The glamour of Cuba in the 1950s is legendary.
In the favoured holiday destination of movie stars and celebrities, at chic bars and stylish restaurants, tables were laden with food and mojitos flowed. Socialites partied on in a haze of cigar smoke, their drivers waiting outside in Studebakers lined along the street.
But trouble was brewing behind the scenes. It spilled over in 1959, Castro announcing that he would liberate Cuba from her oppressors. Revolution had arrived.
The subsequent United States trade embargo that lasted for fifty years necessitated that Cubans lived only on goods produced on their island.
Cuba had not always been a land of plenty for all its citizens. Following its colonisation by the Spanish, African slaves were imported to work plantations and mines. Through trade of both people and goods, French, Arabic, Chinese and Portuguese cultures added to the Spanish and African culinary melting pot of the island nation, making Cuban cuisine an eclectic blend of many cultures.
“Though most of Cuba’s restaurants are now government owned, in privately owned paladares, where people open their homes to visitors through local contacts, you can taste the best food that Cuba has to offer,” Harley Amies tells us.
This is the cuisine that Harley experienced with her family while travelling the Caribbean; the food she recreates in her restaurants The Cuban and El Patio de Cuba.
By day, the menu of The Cuban Bar & Lounge Dining includes Cuban sandwiches or burgers with fillings of mojito chicken, shredded beef or pork and lamb, offering busy Broadbeach workers and tourists a place of cool, colourful respite.
Set against a vibrant mosaic of colours, the rich flavours of pre-revolutionary Cuban cuisine come to life on the diverse menu. Using fresh locally-sourced organic produce, The Cuban brings us the very best version of Cuban cuisine. Its luscious dishes carry the bold, mouth-tingling flavours of cumin, star anise, citrus, garlic and chilli.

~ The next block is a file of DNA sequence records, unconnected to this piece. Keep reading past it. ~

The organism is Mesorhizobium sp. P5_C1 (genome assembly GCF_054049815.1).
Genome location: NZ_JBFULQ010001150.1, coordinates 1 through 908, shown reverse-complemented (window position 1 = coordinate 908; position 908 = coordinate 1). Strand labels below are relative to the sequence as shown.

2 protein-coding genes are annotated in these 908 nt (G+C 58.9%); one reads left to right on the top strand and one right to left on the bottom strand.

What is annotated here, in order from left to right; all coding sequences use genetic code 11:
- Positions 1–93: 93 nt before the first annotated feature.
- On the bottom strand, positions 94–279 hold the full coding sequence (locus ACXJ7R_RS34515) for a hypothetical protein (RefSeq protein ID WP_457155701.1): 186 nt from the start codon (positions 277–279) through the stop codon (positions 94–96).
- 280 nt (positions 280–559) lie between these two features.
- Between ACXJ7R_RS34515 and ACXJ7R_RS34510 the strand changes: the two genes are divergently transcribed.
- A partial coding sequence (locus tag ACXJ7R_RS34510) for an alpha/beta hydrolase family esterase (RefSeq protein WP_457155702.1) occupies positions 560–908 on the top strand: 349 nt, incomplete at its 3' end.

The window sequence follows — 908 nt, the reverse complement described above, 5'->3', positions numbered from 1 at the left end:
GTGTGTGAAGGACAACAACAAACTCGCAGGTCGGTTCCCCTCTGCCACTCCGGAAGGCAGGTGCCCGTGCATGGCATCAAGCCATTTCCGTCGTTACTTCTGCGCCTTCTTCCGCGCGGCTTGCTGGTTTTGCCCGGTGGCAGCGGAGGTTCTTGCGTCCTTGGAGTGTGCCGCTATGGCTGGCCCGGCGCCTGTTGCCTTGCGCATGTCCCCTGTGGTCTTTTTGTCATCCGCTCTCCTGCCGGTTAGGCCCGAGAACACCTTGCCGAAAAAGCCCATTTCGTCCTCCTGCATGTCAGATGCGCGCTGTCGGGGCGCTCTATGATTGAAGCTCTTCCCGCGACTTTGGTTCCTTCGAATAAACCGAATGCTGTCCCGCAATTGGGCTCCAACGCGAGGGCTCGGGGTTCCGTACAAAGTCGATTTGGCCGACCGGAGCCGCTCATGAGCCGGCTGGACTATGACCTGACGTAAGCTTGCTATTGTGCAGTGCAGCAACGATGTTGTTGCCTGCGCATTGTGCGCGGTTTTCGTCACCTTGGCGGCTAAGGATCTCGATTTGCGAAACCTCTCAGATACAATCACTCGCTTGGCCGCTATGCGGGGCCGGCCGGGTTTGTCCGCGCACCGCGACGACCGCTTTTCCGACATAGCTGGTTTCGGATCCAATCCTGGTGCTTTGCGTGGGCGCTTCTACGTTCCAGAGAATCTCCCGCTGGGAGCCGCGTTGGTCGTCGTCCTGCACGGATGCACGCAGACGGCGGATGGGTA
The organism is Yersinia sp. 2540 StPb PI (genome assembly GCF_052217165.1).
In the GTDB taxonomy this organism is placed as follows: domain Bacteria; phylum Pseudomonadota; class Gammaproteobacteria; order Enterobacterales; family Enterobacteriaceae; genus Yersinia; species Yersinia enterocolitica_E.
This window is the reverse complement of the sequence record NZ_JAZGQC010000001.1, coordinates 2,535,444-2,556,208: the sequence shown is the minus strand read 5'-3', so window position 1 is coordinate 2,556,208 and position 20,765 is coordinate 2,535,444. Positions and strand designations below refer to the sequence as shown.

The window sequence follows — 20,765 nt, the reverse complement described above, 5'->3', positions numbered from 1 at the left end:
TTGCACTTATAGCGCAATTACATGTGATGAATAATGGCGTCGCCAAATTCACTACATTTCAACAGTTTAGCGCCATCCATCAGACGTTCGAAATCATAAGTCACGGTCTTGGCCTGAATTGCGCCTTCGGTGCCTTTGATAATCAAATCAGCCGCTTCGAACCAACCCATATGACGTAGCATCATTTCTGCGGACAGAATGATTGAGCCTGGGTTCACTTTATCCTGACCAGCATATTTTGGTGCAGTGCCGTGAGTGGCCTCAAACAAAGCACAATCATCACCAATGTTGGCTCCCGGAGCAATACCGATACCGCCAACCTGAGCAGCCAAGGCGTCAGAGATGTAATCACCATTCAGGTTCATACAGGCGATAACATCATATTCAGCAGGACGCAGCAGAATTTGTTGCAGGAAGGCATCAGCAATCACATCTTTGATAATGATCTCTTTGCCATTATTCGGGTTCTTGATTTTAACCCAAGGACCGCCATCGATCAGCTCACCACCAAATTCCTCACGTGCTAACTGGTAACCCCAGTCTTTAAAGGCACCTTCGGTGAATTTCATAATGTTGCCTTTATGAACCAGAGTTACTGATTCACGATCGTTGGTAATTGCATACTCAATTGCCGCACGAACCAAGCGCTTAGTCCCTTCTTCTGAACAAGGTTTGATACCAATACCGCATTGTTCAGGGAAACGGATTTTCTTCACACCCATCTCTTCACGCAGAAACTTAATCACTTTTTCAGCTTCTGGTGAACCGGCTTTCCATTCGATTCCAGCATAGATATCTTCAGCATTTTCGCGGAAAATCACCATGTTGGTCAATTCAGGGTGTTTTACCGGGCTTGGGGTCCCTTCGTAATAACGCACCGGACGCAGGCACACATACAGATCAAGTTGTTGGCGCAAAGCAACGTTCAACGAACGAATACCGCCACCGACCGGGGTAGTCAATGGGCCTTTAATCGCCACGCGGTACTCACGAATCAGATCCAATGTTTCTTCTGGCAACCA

Tapas include refreshing ceviche that tingles with freshness, red wine beef cheeks with chimichurri sauce, octopus with papatas bravas and capsicum basil pesto, spiced lamb cigars with mint yoghurt, tostone and empanadas.
Mains delve into Spanish-style slow-cooked meat with dishes including black beans, rice, lime, plantain bananas and Cuban spices in Paella Cubana, Santiago sizzle plate and the traditional Ropa Vieja. Mojito chicken is marinated in lime, mint and rum, capturing the flavours of a traditional Cuban mojito. Even steak (Churrasco) is presented Cuban style with spices, roast pumpkin, fried plantains and chimichurri sauce.
Some of the desserts, such as churros, are a direct take on Spanish cuisine. The French influence of The Cuban’s Head Chef Phillipe Amirouche fits right in, his personal touch especially seen in the caramel and pear tatin, its jammy richness a perfect match to a Cuban coffee, served black in a glass with milk and sugar being optional extras.
On weekends, particularly, The Cuban recreates the atmosphere and welcoming spirit of Cuba. Through its extensive cocktail list and banquet menus, The Cuban invites us to delve into the decadence and playfulness of the ‘50s, bringing back the sense of ‘joie de vivre’ and celebration. It’s a very well thought out escape.
103 Oracle Boulevard, Broadbeach Ph: 07 5526 9769
Open: Mon – Sun 11am – 11pm
NOTE: Good Food Gold Coast dined as a guest of The Cuban.